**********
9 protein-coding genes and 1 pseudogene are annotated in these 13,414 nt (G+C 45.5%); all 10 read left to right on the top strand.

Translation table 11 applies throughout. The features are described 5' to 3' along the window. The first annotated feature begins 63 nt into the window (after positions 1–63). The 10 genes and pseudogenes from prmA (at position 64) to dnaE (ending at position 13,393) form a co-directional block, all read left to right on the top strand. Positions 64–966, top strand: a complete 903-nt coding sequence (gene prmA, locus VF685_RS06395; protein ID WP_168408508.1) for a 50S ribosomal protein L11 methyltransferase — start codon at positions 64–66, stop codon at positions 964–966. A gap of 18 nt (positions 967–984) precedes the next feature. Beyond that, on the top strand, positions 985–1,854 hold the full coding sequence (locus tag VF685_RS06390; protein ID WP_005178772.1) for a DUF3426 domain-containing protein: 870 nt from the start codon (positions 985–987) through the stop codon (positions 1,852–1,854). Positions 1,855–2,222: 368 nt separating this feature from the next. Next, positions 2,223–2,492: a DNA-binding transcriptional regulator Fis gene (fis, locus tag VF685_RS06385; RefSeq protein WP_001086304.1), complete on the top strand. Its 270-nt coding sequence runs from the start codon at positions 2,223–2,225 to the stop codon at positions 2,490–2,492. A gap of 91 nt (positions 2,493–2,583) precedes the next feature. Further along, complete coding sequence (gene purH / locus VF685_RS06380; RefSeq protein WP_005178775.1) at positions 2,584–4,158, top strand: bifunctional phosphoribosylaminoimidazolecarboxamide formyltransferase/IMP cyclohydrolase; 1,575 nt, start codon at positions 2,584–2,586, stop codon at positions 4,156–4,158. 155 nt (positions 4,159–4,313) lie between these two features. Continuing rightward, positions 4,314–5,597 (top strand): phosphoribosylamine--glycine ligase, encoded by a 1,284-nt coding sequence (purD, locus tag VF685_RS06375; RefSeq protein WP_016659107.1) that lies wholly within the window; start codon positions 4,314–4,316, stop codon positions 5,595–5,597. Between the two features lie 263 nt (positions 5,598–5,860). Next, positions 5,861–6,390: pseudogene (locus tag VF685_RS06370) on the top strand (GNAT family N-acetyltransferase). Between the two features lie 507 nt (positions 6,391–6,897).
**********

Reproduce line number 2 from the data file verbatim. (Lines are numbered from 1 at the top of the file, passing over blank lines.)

Translation table 11 applies throughout. The features are described 5' to 3' along the window. The first annotated feature begins 63 nt into the window (after positions 1–63). The 10 genes and pseudogenes from prmA (at position 64) to dnaE (ending at position 13,393) form a co-directional block, all read left to right on the top strand. Positions 64–966, top strand: a complete 903-nt coding sequence (gene prmA, locus VF685_RS06395; protein ID WP_168408508.1) for a 50S ribosomal protein L11 methyltransferase — start codon at positions 64–66, stop codon at positions 964–966. A gap of 18 nt (positions 967–984) precedes the next feature. Beyond that, on the top strand, positions 985–1,854 hold the full coding sequence (locus tag VF685_RS06390; protein ID WP_005178772.1) for a DUF3426 domain-containing protein: 870 nt from the start codon (positions 985–987) through the stop codon (positions 1,852–1,854). Positions 1,855–2,222: 368 nt separating this feature from the next. Next, positions 2,223–2,492: a DNA-binding transcriptional regulator Fis gene (fis, locus tag VF685_RS06385; RefSeq protein WP_001086304.1), complete on the top strand. Its 270-nt coding sequence runs from the start codon at positions 2,223–2,225 to the stop codon at positions 2,490–2,492. A gap of 91 nt (positions 2,493–2,583) precedes the next feature. Further along, complete coding sequence (gene purH / locus VF685_RS06380; RefSeq protein WP_005178775.1) at positions 2,584–4,158, top strand: bifunctional phosphoribosylaminoimidazolecarboxamide formyltransferase/IMP cyclohydrolase; 1,575 nt, start codon at positions 2,584–2,586, stop codon at positions 4,156–4,158. 155 nt (positions 4,159–4,313) lie between these two features. Continuing rightward, positions 4,314–5,597 (top strand): phosphoribosylamine--glycine ligase, encoded by a 1,284-nt coding sequence (purD, locus tag VF685_RS06375; RefSeq protein WP_016659107.1) that lies wholly within the window; start codon positions 4,314–4,316, stop codon positions 5,595–5,597. Between the two features lie 263 nt (positions 5,598–5,860). Next, positions 5,861–6,390: pseudogene (locus tag VF685_RS06370) on the top strand (GNAT family N-acetyltransferase). Between the two features lie 507 nt (positions 6,391–6,897).